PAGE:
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Laton Alton Huffman


Posted By: Allamakee co. Coordinator
Date: 11/21/2007 at 03:21:07

Laton Alton Huffman (1854-1931)
His ancestors were frontiersmen who scouted with Samuel Brady and fought the Delawares alongside Lewis Wetzel on the Ohio. Raised on a farm, he studied photography in his father's studio at Waukon, Iowa. He opened a studio of his own at twenty-one in Postville, Iowa. In September 1878, he took passage on a wagon train headed for Colorado, but turned back in Northern Kansas when nearly attacked by Dull Knife's warriors who were racing ahead of the 4th Cavalry. He met scout Hi Bickerdyke for the first time when the scout stopped at his wagon after the battle of Punished Woman's Fork. By 1880 he settled at Fort Keogh, Montana, apparently by way of western Kansas. There he resumed his friendship with Bickerdyke. Taking over a studio at the post, Huffman became a noted frontier photographer.

~source: 'In Dull Knife's Wake: The True Story of the Northern Cheyenne Exodus of 1878', by Vernon R. Maddux; Horse Creek Publications, 2003; pg 177


Laton Alton Huffman
L. A. Huffman learned photography from his father, P. C. Huffman and worked in his studio in Waukon, Allamakee County, in the early 1880s. Imprints show: P. C. Huffman & Son. He later went on to be a famous Western photographer. From 'Photographing the Frontier', by Dorothy and Thomas Hoobler, page 134-135: “Morrow's successor at Ft. Keogh was Laton Alton Huffman, a young man of twenty-five. When Huffman was eleven, his father operated a photographic studio in Waukon, Iowa. Huffman learned his father's trade, but led a footloose early life. He spent his teenage years working as a wrangler on horseback, became a surveyor for the Northern Pacific Railroad, and in 1878 worked in the photographic studio of Frank Jay Haynes at Moorhead, Minnesota. At Ft. Keogh, Huffman received no salary as post photographer. His income came from the sale of pictures. He also doubled as a guide for hunting parties, sold buffalo hides, and started a small cattle ranch. Hoffman's studio at the fort became a congenial gathering place for soldiers, scouts, and Indians who relished an hour or two of conversation with a drink and a cigar.”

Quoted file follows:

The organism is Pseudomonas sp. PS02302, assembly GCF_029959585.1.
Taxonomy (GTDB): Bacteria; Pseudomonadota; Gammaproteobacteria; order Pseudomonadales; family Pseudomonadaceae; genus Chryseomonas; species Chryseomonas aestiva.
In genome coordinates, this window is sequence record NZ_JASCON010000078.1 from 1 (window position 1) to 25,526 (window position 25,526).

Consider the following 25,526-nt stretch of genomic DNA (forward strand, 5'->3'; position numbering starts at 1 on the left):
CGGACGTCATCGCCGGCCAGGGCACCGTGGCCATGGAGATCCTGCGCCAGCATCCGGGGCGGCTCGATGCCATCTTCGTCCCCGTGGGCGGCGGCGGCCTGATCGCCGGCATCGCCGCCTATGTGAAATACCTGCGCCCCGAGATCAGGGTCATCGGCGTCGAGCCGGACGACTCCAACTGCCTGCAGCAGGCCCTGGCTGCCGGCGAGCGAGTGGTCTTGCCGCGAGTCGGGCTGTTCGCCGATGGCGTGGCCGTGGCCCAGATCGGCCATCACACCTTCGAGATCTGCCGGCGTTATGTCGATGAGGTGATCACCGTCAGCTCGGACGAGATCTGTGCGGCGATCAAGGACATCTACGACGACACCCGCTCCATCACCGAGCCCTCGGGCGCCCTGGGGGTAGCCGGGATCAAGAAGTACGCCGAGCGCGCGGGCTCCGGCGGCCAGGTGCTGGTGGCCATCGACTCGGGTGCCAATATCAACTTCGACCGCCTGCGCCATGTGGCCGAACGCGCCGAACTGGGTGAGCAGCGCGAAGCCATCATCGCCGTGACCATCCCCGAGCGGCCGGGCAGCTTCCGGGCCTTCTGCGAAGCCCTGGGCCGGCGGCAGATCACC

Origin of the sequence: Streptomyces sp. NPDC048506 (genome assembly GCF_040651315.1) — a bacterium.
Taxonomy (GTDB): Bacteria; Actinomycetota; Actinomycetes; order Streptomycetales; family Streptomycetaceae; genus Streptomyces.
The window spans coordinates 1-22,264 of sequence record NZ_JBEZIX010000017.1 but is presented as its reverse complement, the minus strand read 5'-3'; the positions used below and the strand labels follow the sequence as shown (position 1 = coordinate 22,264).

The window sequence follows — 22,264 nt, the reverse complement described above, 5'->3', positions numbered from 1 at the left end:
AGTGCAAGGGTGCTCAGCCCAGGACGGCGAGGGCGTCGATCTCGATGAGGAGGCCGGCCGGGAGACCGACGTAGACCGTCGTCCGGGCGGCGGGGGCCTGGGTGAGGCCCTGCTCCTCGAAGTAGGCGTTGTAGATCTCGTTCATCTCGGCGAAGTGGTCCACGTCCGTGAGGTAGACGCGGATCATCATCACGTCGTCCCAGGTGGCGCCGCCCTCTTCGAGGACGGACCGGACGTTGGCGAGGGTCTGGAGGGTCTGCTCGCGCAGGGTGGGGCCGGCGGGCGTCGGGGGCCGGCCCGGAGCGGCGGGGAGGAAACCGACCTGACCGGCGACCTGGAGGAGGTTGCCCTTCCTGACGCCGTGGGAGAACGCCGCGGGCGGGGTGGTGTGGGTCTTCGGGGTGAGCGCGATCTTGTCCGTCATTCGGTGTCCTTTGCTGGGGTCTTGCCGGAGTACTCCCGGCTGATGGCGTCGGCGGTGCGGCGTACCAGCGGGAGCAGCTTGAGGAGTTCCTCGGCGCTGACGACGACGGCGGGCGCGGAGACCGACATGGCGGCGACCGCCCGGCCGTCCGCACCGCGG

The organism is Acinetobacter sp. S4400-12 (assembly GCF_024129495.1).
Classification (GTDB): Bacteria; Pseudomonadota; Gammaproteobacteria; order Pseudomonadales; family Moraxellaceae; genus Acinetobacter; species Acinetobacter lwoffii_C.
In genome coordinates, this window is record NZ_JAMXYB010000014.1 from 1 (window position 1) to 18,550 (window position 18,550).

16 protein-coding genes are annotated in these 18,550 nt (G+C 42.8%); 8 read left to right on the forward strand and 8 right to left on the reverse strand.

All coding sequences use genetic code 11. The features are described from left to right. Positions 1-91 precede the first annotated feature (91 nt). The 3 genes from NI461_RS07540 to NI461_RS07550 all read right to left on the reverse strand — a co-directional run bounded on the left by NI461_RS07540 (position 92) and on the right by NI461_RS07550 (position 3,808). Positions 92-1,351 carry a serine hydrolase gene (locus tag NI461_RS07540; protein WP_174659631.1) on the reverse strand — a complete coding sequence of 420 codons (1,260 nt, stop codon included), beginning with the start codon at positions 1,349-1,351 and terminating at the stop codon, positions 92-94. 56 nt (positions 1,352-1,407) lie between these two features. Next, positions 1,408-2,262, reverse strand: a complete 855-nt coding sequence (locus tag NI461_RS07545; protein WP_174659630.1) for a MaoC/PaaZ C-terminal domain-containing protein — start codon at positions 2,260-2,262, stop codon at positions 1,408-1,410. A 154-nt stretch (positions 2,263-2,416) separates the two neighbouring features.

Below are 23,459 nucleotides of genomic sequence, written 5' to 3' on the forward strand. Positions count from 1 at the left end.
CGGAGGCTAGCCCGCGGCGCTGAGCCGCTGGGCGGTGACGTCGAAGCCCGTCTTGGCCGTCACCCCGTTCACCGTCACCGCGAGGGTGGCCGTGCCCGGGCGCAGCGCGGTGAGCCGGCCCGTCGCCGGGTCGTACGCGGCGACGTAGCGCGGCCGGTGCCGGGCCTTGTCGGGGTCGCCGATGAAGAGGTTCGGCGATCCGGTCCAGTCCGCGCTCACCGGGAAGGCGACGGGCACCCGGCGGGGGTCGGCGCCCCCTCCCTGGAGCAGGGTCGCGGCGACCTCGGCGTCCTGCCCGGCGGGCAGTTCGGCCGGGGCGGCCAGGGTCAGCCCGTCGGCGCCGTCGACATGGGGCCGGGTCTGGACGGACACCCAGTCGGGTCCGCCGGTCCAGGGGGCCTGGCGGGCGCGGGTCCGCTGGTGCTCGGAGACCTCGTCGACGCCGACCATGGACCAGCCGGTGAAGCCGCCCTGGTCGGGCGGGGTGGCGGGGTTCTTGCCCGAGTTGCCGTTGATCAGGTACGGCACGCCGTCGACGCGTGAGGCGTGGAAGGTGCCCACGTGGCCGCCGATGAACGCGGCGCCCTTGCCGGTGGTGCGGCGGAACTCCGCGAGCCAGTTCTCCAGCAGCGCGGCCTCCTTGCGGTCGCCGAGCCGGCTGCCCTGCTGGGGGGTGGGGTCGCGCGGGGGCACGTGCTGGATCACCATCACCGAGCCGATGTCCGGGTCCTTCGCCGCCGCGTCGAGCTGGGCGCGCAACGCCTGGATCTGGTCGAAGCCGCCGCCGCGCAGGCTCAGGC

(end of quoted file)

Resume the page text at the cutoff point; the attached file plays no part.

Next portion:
~source: 'Stereo Photographers, A-Z'; State Historical Society of Iowa, research collection


PHOTOGRAPHS! L.A. HOFFMAN manufactures shadows in the latest style of the art.

~source: Advertisement in the 'Postville Review', April 5, 1876


Photo credit: L. A. Huffman -- circa 1880
By L.A. Huffman, Miles City, Montana. From 'Before Barbed Wire, L.A. Huffman, Photographer on Horseback', 1956, Mark H. Brown and W.R. Felton.

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